In fact, when I first started learning C# I thought it was downright stupid that you had to declare what type a variable contained, “Why can’t the stupid thing work out that ‘2’ is a number?” is a choice quote from myself.

Recently I’ve had to go back to PHP for a few projects, including 5Hives. I cannot stand it. Compared to C#, PHP is massively inconsistant — heres some examples:

  • Built in Methods – Some use Under_Score() naming, some use camelCase, some use number2syntax, some use numberToSyntax. This means you can never guess what a method you need might be called, especially annoying when dreamweaver and expression web don’t have very good intellisense.
  • Sometimes it prints errors to the browser, sometimes it puts them in an error log. Oh, and it doesn’t tell you where said error log is.
  • Some functions return null if they failed, some throw an exception causing the program to stop, some print errors… etc etc
  •  If you forget the $ sign before a variable, rather than telling you it uses the name of the variable as if it was a string
  • Don’t even get me started on sessions…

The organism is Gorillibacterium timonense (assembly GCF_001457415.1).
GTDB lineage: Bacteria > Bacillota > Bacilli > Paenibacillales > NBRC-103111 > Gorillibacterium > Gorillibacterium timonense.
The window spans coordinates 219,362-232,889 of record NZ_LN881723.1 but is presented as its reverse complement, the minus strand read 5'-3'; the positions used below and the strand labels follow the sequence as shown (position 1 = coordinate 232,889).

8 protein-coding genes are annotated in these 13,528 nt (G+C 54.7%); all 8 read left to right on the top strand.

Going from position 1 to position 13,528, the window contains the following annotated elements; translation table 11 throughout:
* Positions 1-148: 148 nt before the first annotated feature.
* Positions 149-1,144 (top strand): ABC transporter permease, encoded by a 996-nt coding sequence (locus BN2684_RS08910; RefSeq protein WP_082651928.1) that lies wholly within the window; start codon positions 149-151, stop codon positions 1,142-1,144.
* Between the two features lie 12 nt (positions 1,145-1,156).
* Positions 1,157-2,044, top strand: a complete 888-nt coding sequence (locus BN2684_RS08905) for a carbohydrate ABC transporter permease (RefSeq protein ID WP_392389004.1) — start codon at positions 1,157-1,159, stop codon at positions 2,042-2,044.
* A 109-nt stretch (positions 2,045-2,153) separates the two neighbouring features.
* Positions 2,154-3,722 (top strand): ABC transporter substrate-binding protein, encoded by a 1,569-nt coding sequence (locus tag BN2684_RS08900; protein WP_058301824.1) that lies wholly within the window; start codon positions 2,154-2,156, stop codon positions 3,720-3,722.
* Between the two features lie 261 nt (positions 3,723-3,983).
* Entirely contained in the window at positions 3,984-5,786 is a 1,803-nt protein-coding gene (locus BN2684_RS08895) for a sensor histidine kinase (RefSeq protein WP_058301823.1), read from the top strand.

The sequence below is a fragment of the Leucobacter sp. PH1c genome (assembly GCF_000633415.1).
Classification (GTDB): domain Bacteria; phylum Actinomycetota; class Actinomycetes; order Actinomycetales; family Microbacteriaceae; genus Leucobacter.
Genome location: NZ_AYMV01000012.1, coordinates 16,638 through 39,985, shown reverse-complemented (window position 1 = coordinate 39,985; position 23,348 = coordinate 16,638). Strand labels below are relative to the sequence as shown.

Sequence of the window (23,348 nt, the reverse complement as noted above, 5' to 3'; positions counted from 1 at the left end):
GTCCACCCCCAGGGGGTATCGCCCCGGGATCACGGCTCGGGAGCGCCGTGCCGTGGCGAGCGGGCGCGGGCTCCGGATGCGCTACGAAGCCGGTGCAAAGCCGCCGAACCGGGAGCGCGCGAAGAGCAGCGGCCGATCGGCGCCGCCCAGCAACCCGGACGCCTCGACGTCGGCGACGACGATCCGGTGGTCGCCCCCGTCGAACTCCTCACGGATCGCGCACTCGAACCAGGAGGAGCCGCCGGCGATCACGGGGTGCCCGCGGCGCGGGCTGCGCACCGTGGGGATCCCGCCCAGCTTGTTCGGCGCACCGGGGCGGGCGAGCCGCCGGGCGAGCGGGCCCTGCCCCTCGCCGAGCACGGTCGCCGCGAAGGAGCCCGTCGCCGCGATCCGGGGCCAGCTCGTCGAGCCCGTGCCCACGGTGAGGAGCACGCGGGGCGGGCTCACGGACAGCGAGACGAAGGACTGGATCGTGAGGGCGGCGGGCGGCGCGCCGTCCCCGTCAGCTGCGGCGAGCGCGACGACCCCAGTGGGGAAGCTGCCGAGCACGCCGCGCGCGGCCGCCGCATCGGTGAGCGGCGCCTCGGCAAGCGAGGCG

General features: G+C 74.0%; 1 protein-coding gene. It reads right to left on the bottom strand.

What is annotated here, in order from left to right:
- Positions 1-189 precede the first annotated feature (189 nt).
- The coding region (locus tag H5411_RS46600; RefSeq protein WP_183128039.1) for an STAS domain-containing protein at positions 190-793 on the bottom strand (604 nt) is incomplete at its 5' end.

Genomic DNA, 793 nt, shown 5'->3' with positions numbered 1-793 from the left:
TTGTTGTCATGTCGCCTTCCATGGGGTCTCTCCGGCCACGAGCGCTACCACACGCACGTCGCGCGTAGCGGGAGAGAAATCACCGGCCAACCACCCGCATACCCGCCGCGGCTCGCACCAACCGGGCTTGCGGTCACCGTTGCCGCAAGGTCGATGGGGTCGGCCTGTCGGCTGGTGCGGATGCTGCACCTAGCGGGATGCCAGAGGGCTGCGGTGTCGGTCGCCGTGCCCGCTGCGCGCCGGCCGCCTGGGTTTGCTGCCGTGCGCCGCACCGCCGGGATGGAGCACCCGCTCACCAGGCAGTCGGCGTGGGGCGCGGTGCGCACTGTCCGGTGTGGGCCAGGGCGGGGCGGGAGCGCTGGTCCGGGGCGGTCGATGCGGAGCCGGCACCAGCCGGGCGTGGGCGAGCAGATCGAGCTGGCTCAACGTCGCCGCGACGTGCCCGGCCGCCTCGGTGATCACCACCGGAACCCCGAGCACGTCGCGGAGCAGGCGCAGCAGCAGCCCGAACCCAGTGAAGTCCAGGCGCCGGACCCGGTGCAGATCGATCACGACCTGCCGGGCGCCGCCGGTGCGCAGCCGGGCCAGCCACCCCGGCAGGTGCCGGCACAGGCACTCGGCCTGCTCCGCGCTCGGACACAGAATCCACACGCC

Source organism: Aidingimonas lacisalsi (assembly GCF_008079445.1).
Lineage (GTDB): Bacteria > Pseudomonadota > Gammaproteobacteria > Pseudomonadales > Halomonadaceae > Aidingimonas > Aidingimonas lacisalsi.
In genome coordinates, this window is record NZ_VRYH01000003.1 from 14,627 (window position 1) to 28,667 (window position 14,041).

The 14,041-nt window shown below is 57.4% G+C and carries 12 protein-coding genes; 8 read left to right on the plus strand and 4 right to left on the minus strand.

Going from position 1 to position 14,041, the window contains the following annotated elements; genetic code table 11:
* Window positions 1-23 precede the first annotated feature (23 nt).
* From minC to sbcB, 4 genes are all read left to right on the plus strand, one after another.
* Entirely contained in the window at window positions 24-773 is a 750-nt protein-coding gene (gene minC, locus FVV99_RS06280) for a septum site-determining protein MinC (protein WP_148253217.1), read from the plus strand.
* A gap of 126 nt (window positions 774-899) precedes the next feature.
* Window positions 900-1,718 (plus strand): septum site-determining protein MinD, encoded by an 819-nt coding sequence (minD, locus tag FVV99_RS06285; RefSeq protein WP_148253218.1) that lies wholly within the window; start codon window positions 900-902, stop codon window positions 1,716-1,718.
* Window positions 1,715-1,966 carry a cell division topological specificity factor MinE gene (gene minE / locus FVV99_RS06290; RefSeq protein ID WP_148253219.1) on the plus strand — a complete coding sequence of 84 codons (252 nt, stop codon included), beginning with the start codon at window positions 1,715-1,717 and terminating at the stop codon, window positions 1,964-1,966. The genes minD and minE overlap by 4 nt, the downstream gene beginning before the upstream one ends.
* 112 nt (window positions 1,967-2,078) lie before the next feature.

There are so many reasons that PHP isnt the nice “work place” that C# is that I cannot sum them all up — I’ll leave that to this much more in depth post, which I enjoyed reading and agreed with on the whole.

Just the other day Nick was saying how everyone loves the first language they learn, be that prolog, python or VB (ok, maybe not VB ;)) but I cannot count myself among this group. I can program in PHP quite well, I can tolerate it and I know there are some situations where it is one of the best tools to use (simple upload forms are still a joy to make in PHP) but I cannot say I’m its biggest fan.


UX not Specs!

So, I’ve been back in Hull for a few days now, only to discover my friend Nick has betrayed the good ship Windows Phone and moved to the dark side of Android. 😛 Whilst we were discussing his new phone, a Samsung Galaxy Nexus,  we got talking about HTC’s latest Android offering — the One X.

What sets the One X apart from the rest of the crowd is the fact that it has a quad core processor. Quad core processors aren’t actually the norm in desktop PC’s yet, most people still have dual core chips, so to have one in a phone is an interesting development. Interesting, I would say, but not entirely useful — in fact, quite the opposite.